|Publication number||US2678040 A|
|Publication date||May 11, 1954|
|Filing date||Mar 16, 1953|
|Priority date||Mar 16, 1953|
|Publication number||US 2678040 A, US 2678040A, US-A-2678040, US2678040 A, US2678040A|
|Inventors||Clark David M, Poole Forrest R|
|Export Citation||BiBTeX, EndNote, RefMan|
|Non-Patent Citations (1), Referenced by (27), Classifications (4)|
|External Links: USPTO, USPTO Assignment, Espacenet|
May 11, 1954 F. R. POOLE ET AL 2,678,040
SPHYGMOMANOMETER IN THE FORM OF A CUF F' Filed March 16, 1955 INVENTORJ /Tomfsr E BY @Av/ /lz (www Patented May 11, 1954 SPHYGMOMANOMETER IN THE FORM OF A CUFF Forrest R. Poole and David M. Clark, Worcester, Mass.; said Poole assigner to said Clark Application March 16, 1953, Serial No. 342,628
This invention relates to a novel blood pres- Sllle measuring apparatus OI Sphygmol'l'lanomelel,
and the principal object of the present invention is to make the same of a new construction which is simple enough for self-application by the person wishing to determine his blood pressure. There are those who require the taking of their blood pressure daily, or at less frequent intervals, and in the prior art, this has only been possible by having someone else apply the sphygmomanometer and take the readings, but by means of the present invention the person conveniently is enabled to take the readings himself as often as he wishes.
Another object of the invention resides in the provision of a sphygmomanometer which is of particularly light weight and easy in application and is made in the form of an annulus or cuff which can be slipped up the arm by the person using it and this cuff is provided with an iniiating bulb which may be operated by the hand of the limb upon which the cuff is applied, and the cuff also is provided with a gauge which is set so that the person taking the pressure may read it directly, as the hand is engaged in pumping the air pressure.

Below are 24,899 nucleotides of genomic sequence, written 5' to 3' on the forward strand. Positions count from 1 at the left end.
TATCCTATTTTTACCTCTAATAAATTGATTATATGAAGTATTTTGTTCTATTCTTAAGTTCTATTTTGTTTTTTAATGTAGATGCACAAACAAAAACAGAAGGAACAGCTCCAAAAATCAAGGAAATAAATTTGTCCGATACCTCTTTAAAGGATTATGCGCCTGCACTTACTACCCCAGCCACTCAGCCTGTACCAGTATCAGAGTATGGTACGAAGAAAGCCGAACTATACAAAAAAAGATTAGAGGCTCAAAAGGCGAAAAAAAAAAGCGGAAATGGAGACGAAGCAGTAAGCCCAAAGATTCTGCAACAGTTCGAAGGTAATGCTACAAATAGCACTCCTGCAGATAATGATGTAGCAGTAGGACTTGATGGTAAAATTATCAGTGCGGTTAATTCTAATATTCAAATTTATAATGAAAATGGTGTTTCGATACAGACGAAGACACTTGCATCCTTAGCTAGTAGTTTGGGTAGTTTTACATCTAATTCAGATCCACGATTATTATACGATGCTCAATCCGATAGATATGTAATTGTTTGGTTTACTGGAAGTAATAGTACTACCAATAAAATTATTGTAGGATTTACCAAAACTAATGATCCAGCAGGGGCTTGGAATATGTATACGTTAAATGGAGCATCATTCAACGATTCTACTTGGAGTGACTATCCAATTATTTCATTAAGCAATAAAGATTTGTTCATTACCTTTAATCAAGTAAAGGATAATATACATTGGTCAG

Further objects of the invention resides in the provision of a non-stretchable sphygmomanometer in the form of a cuff including an inner bladder made of fabric, water-proofed by means of a coating, said bladder being formed of two parts in the form of an annulus, the inner part being larger than the outer part and overlapping the outer part at the edges, said bladder being covered by a fabric envelope made in the form of an annulus and having a larger inner part secured to a smaller outer part, none of the parts being stretchable in any way, all to the end that the cuii sphygmomanometer may be pumped up to a condition wherein the inner part thereof impinges upon the limb of the user without any pressure being registered upon the dial, so that an absolutely accurate reading is obtainable as distinct from sphygmomanometers using rubber bladders which require pressure to stretch them out even before pressure is applied to the users limb.
The invention further relates to arrangements and combinations of parts which will be hereinafter described and more particularly pointed out in the appended claims.
Reference is to be had to the accompanying drawings, in which Fig. 1 is a View in elevation showing the outside of the device flat and deflated;
Fig. 2 is an end view on a smaller scale illustrating the sphygmomanometer pumped up sufficiently for the inner fabric member parts to just contact each other and illustrating that the gauge is still uneffected and registers Zero;
Fig. 3 is an enlarged sectional View showing the outer envelope;
Fig. 4 is an enlarged view on the same scale as Fig. 3 and showing the inner bladder;
Fig. 5 is a View in elevation of the bladder;
Fig. 6 is a sectional View on a reduced scale of the entire device; and
Fig. 7 is an enlarged section through the seam of the inner bladder and the outer envelope.
In the first place, it is emphasized that the entire sphygmomanometer in the present oase is made of non-stretchable fabric, preferably nylon, and it comprises an outer annular envelope or cover and an inner annular coated bladder, neither of which is stretchable, and the inner bladder being larger than the envelope. Each annular member, i. e. the cover and the bladder, comprises two parts, an inner part and an outer part, and each inner part is wider than the outer part, overlapping the latter at the edges.